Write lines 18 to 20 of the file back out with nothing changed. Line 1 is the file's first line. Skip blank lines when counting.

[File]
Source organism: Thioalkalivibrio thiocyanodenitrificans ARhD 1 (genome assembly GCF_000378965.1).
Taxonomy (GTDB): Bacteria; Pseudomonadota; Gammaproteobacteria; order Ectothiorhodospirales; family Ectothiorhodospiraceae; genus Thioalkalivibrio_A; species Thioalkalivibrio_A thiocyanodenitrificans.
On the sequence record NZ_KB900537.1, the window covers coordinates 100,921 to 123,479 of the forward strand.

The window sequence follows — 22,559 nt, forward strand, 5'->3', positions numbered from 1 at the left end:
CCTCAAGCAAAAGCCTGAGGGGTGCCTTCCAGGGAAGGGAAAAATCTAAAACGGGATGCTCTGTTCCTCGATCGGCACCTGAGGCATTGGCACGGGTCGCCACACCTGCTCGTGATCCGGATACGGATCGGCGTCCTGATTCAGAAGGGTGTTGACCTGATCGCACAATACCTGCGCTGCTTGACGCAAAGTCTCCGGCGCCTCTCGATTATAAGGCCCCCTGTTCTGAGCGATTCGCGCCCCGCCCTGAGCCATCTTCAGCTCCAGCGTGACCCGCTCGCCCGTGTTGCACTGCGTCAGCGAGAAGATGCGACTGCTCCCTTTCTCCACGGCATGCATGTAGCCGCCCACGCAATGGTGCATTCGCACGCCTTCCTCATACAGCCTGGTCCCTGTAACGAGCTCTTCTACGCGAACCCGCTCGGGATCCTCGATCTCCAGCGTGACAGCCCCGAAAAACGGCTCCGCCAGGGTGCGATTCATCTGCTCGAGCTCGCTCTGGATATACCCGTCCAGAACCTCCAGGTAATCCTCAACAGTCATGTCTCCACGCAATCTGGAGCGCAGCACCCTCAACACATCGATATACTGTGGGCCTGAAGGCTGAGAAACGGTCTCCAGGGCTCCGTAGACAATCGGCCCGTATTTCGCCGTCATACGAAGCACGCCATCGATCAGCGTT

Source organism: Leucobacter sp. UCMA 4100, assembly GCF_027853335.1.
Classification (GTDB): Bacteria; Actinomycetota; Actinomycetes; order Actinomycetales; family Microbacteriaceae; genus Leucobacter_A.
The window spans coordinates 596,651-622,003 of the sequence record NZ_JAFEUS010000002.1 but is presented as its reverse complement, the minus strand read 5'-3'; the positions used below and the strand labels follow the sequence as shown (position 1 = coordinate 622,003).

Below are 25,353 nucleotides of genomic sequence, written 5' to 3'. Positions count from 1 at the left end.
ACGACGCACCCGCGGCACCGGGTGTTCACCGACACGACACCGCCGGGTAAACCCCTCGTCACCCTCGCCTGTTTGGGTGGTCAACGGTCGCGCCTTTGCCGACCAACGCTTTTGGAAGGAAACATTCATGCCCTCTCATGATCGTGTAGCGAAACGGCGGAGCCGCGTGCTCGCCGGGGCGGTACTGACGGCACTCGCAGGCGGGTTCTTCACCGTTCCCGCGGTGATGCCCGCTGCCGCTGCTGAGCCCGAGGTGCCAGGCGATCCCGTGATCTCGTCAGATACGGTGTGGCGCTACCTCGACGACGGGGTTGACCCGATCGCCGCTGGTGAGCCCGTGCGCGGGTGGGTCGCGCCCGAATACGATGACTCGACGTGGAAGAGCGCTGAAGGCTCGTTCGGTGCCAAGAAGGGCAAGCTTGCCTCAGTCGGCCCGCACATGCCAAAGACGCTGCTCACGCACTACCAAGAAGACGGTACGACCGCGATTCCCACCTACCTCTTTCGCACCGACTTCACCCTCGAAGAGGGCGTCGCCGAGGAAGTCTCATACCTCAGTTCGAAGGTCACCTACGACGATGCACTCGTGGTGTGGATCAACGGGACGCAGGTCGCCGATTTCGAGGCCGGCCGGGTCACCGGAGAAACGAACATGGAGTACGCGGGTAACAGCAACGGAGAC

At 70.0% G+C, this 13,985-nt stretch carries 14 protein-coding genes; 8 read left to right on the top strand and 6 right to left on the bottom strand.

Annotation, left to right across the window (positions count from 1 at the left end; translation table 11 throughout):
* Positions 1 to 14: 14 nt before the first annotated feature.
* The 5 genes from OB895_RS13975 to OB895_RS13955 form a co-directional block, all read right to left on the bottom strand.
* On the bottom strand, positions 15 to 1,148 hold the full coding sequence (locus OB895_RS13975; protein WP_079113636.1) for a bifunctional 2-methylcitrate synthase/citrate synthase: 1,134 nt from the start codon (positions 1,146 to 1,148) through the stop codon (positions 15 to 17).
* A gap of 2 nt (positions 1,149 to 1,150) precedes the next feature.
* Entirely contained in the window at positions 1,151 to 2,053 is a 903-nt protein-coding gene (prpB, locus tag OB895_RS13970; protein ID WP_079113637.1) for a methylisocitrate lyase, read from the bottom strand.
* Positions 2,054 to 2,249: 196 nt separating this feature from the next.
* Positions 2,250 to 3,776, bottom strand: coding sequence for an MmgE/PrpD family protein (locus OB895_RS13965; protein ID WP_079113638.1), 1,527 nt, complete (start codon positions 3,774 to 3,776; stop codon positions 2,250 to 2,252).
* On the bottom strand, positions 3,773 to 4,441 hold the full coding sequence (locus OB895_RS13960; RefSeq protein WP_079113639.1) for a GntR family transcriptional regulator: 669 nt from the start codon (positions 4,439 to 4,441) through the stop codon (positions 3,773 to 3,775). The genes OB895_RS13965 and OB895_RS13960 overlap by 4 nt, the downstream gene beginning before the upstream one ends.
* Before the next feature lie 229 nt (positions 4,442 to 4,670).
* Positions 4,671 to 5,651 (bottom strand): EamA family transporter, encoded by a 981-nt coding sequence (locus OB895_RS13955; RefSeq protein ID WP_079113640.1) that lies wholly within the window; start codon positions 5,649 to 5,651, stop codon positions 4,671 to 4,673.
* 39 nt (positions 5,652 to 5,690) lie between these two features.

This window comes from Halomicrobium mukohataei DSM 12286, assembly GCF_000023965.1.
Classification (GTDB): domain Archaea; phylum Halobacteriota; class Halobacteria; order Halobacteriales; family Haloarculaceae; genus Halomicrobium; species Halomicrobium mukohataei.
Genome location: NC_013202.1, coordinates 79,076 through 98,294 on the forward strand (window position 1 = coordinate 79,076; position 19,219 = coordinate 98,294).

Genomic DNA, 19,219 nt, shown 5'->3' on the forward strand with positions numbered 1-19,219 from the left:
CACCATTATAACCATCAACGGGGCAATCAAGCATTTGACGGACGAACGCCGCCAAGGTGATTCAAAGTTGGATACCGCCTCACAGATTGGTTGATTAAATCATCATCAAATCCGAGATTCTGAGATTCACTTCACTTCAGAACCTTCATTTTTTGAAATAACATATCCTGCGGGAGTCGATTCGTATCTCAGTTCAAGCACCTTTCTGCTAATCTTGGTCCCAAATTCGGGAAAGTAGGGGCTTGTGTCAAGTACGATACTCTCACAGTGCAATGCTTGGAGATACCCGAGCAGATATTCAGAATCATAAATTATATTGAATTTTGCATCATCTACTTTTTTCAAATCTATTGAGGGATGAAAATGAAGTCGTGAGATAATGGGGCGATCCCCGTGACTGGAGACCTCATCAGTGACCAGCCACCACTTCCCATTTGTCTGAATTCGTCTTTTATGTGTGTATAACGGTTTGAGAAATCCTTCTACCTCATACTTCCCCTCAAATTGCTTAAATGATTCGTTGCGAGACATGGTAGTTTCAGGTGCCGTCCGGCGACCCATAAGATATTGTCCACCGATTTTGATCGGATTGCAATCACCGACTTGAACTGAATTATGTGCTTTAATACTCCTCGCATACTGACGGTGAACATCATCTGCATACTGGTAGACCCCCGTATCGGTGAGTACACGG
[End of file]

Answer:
* Positions 2,054 to 2,249: 196 nt separating this feature from the next.
* Positions 2,250 to 3,776, bottom strand: coding sequence for an MmgE/PrpD family protein (locus OB895_RS13965; protein ID WP_079113638.1), 1,527 nt, complete (start codon positions 3,774 to 3,776; stop codon positions 2,250 to 2,252).
* On the bottom strand, positions 3,773 to 4,441 hold the full coding sequence (locus OB895_RS13960; RefSeq protein WP_079113639.1) for a GntR family transcriptional regulator: 669 nt from the start codon (positions 4,439 to 4,441) through the stop codon (positions 3,773 to 3,775). The genes OB895_RS13965 and OB895_RS13960 overlap by 4 nt, the downstream gene beginning before the upstream one ends.